Pairs of corresponding angles are labeled with the same letter, A, B, C, D, in the figure above.

The figure below shows two intersecting lines with four labeled angles. **∠A** is supplementary to **∠B**, and **∠D** supp. **∠B**.

If $\angle A + \angle B = 180˚,$ then $\angle A = 180˚ - \angle B,$ and

if $\angle D + \angle B = 180˚,$ then $\angle D = 180˚ - \angle B,$

so $\angle A \cong \angle D:$ **Vertical angles are congruent.**

(Figure ↑) $\angle 1 \cong \angle 5$ by the corresponding angle postulate, and $\angle 1 \cong \angle 3$ because vertical angles are congruent, therefore $\angle 3 \cong \angle 5$ by substitution of $\angle 3$ for $\angle 1$ in the first expression. Therefore **alternate interior angles are congruent**.

(Figure ↑) $\angle 1 \cong \angle 5$ by the corresponding angle postulate, and $\angle 5 \cong \angle 7$ because vertical angles are congruent, therefore $\angle 1 \cong \angle 7$ by substitution of $\angle 7$ for $\angle 5$ in the first expression. Therefore **alternate exterior angles are congruent**.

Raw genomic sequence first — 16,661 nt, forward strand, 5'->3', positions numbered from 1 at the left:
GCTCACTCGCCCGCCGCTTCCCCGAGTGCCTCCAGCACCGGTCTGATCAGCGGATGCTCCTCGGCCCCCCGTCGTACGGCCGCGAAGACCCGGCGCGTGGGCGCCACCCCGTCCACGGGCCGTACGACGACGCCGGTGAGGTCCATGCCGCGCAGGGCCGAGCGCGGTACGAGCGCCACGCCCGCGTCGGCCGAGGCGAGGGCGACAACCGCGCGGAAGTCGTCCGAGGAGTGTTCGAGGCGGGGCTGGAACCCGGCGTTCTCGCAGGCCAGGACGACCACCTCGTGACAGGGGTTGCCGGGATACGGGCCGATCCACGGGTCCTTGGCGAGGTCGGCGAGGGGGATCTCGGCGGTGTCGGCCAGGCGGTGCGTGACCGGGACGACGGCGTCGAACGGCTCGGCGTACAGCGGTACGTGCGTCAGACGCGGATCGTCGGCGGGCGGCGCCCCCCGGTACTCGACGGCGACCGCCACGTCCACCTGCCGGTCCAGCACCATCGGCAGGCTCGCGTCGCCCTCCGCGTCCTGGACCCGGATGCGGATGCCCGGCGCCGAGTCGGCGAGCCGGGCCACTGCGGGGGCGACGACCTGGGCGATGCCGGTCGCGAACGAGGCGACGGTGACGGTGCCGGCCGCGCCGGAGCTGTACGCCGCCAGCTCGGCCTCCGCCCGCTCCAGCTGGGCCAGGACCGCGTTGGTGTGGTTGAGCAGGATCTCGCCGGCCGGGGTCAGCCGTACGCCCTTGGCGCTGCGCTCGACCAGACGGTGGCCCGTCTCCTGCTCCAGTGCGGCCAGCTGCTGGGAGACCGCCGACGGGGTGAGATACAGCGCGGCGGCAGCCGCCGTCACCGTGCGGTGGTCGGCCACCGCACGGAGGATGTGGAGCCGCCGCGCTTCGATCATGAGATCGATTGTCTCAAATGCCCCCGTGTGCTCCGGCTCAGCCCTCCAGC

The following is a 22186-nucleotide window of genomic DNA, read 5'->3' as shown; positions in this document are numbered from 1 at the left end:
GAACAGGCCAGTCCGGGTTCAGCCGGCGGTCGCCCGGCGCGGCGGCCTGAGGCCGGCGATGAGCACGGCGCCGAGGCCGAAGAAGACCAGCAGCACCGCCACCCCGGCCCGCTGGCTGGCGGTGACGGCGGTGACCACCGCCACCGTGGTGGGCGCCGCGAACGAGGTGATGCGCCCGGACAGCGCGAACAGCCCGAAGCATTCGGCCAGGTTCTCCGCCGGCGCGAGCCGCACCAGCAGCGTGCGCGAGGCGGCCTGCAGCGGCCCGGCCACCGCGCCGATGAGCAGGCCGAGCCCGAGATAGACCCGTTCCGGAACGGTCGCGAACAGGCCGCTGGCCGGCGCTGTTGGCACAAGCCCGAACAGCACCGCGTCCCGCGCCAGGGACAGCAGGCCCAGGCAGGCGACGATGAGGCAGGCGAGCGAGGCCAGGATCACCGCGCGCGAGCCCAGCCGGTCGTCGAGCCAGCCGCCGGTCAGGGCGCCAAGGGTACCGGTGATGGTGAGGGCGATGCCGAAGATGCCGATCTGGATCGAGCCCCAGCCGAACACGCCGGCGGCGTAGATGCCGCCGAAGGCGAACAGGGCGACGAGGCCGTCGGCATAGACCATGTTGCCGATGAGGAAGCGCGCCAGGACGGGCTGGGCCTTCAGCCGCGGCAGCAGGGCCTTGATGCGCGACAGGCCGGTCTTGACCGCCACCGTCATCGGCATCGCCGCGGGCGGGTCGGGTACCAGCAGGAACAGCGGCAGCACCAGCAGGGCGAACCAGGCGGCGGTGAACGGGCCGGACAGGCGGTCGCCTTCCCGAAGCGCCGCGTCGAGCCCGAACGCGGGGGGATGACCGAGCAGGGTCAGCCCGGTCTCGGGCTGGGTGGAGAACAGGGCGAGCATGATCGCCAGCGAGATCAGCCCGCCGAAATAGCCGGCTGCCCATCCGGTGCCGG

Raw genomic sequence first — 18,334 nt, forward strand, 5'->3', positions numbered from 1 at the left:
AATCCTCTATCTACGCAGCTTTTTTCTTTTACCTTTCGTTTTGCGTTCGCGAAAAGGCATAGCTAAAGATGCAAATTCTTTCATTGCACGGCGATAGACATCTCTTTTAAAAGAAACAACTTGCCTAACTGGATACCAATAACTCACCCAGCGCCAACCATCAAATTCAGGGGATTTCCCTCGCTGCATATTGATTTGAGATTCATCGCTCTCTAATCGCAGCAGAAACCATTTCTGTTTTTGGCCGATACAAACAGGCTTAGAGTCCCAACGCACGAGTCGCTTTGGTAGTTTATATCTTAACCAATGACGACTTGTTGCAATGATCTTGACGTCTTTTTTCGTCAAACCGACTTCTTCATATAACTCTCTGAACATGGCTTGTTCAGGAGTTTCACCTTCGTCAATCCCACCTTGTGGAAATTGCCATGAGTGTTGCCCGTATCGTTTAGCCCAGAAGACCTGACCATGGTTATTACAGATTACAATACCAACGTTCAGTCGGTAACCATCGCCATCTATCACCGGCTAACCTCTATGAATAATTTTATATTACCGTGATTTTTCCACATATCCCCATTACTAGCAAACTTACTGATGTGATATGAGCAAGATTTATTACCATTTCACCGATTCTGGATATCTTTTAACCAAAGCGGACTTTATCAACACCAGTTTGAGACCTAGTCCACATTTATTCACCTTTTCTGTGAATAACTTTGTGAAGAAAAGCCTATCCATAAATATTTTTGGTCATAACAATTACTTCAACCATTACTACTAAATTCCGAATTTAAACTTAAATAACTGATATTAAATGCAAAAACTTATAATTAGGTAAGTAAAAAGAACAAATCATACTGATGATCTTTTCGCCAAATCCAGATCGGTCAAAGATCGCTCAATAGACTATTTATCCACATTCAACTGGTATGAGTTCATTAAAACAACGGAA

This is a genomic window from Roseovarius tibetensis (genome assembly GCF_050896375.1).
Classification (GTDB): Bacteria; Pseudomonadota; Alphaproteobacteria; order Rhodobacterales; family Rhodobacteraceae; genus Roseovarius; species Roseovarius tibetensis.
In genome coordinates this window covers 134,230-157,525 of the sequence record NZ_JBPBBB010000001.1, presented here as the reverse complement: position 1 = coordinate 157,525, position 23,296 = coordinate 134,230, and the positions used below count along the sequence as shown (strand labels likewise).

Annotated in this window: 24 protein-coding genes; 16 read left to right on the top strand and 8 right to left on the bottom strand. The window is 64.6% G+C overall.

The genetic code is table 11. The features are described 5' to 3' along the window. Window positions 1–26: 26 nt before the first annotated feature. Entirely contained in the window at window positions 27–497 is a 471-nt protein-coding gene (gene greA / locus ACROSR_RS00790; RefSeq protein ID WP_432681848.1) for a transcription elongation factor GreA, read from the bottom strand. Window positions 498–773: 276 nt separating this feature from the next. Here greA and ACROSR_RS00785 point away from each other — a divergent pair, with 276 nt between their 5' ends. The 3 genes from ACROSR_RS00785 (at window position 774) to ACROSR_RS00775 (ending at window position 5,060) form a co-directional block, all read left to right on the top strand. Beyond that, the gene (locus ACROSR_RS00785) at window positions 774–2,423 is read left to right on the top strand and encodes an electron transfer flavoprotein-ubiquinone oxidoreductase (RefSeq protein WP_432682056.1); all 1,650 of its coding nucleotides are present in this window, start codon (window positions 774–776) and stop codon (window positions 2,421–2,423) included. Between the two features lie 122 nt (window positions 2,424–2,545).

Using the numbered diagram above, we see that **∠1 ≅∠5** by the corresponding angle postulate, and **∠4** is supplementary to **∠1** (obvious from the diagram). That means **∠4 supp. ∠5** because an angle supplementary to a second angle must be supplementary to any other angle of the same measure.

Using the same numbered diagram, we see that **∠1 ≅∠5** by the corresponding angle postulate, and **∠5 supp. ∠8** (obvious from the diagram), so **∠1 supp. ∠8** because an angle supplementary to a second angle must be supplementary to any other angle of the same measure.

Now if you take a look back at all six proofs, you'll notice something interesting:

**congruent** or **supplementary**.

The parallel postulate says that

Through any given point, there is one and only one line parallel to another specific line.

Take a look at this figure. We can draw only one line through point **P** that is parallel to line **L**. This is one of the five postulates in Euclid's original writing on geometry. It's a **postulate** or **axiom**, because it can't actually be proved.

One way to think about this is just to consider line **M || L**. Now move **M** closer and closer to point **P** until **P** is on **M**. We already said that **M || L**, so it still is, and if we *rotate* it around point **P** the slightest bit, it will no longer be parallel.